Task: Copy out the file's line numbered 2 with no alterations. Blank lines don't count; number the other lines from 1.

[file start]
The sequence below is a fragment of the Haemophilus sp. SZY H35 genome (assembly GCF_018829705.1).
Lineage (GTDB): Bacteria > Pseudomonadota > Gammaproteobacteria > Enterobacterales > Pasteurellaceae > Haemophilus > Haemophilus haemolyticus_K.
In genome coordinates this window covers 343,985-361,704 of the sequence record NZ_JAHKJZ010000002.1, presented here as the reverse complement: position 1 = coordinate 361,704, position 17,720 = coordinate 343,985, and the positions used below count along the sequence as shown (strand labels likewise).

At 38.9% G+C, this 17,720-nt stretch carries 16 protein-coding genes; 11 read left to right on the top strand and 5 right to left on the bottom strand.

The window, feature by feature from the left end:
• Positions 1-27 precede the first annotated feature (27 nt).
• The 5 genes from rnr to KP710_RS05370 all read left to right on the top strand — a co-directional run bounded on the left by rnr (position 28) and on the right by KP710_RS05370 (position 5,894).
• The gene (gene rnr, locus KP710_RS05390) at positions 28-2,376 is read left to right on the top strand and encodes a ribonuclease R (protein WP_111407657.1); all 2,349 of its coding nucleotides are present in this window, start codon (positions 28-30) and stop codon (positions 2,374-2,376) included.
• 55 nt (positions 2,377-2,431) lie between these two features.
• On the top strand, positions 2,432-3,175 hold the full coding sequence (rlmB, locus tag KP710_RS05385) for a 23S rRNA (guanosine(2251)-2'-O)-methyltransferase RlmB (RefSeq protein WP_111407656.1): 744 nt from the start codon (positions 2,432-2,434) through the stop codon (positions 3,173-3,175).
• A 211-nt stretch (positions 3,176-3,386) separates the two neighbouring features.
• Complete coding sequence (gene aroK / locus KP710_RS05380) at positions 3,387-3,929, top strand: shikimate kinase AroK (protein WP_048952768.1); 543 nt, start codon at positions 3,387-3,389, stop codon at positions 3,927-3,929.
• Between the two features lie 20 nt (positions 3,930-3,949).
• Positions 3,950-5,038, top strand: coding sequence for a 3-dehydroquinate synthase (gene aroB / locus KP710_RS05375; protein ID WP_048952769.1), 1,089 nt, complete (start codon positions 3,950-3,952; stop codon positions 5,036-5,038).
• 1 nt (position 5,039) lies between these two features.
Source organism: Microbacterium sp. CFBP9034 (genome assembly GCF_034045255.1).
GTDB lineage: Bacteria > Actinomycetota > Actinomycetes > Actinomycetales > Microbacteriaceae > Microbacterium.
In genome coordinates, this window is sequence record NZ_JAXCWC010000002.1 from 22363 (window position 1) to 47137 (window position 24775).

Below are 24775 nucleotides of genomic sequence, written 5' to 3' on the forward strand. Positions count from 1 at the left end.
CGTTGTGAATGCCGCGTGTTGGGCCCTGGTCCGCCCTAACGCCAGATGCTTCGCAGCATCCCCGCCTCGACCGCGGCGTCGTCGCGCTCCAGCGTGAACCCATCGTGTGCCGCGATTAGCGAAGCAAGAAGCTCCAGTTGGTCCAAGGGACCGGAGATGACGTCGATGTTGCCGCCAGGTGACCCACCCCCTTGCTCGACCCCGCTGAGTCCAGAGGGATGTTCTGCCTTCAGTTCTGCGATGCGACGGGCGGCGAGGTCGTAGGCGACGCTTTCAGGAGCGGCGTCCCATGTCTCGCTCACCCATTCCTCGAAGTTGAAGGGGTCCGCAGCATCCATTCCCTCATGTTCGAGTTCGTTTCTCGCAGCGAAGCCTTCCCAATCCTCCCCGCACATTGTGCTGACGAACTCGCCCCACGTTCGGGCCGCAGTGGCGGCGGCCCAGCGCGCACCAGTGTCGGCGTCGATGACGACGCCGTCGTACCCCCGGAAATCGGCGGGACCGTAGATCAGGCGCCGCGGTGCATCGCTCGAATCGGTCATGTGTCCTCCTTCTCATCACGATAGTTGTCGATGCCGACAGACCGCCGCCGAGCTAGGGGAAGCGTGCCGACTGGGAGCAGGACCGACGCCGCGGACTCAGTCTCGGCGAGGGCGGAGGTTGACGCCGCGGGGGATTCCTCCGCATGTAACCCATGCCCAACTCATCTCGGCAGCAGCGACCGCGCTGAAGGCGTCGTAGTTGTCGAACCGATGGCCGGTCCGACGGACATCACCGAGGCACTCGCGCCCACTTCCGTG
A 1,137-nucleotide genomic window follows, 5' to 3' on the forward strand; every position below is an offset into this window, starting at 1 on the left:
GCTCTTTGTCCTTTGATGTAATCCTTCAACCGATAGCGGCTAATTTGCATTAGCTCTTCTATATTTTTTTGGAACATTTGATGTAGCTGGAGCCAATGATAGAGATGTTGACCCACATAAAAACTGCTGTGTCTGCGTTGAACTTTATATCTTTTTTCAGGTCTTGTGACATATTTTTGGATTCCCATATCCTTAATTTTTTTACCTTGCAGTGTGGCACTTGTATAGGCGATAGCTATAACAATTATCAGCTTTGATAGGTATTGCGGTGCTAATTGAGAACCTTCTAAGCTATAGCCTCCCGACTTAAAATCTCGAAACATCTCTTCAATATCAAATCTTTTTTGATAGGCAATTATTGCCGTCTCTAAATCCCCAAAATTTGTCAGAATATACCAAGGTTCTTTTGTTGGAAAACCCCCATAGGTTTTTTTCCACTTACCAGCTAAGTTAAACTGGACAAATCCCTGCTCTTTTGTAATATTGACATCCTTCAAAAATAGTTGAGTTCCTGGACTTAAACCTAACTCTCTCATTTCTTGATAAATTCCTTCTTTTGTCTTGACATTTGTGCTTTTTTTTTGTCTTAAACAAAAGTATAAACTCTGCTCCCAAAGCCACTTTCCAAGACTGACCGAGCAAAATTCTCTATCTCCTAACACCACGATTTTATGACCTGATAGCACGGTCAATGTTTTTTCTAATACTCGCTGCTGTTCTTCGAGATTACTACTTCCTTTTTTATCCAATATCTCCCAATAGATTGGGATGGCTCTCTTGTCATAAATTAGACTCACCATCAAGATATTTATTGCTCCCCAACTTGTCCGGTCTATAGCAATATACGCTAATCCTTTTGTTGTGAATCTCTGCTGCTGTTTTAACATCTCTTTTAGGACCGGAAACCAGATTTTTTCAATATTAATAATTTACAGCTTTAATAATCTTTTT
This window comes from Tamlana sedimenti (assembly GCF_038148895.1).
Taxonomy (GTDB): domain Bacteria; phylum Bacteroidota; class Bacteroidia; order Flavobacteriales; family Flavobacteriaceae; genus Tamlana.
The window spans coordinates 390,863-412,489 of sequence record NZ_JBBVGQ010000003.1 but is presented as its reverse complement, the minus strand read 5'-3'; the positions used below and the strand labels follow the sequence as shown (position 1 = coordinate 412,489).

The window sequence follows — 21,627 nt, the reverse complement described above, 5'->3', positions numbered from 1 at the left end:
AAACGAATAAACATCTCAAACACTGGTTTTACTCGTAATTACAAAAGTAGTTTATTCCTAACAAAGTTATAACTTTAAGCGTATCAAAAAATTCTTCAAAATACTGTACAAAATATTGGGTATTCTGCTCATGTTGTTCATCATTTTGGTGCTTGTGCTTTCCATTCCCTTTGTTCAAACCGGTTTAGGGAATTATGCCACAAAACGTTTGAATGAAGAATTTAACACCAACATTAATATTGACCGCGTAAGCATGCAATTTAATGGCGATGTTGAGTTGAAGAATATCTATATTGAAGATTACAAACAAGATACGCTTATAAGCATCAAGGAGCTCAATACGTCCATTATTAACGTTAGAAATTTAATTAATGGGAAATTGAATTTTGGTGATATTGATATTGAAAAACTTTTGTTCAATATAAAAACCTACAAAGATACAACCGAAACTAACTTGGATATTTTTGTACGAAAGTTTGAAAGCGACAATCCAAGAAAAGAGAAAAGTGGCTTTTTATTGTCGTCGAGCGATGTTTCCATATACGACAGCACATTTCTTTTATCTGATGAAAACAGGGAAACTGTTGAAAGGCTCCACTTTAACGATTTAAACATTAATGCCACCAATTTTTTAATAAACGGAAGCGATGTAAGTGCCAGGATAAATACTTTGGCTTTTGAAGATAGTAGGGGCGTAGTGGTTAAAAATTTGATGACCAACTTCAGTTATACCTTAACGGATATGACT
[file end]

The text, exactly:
Lineage (GTDB): Bacteria > Pseudomonadota > Gammaproteobacteria > Enterobacterales > Pasteurellaceae > Haemophilus > Haemophilus haemolyticus_K.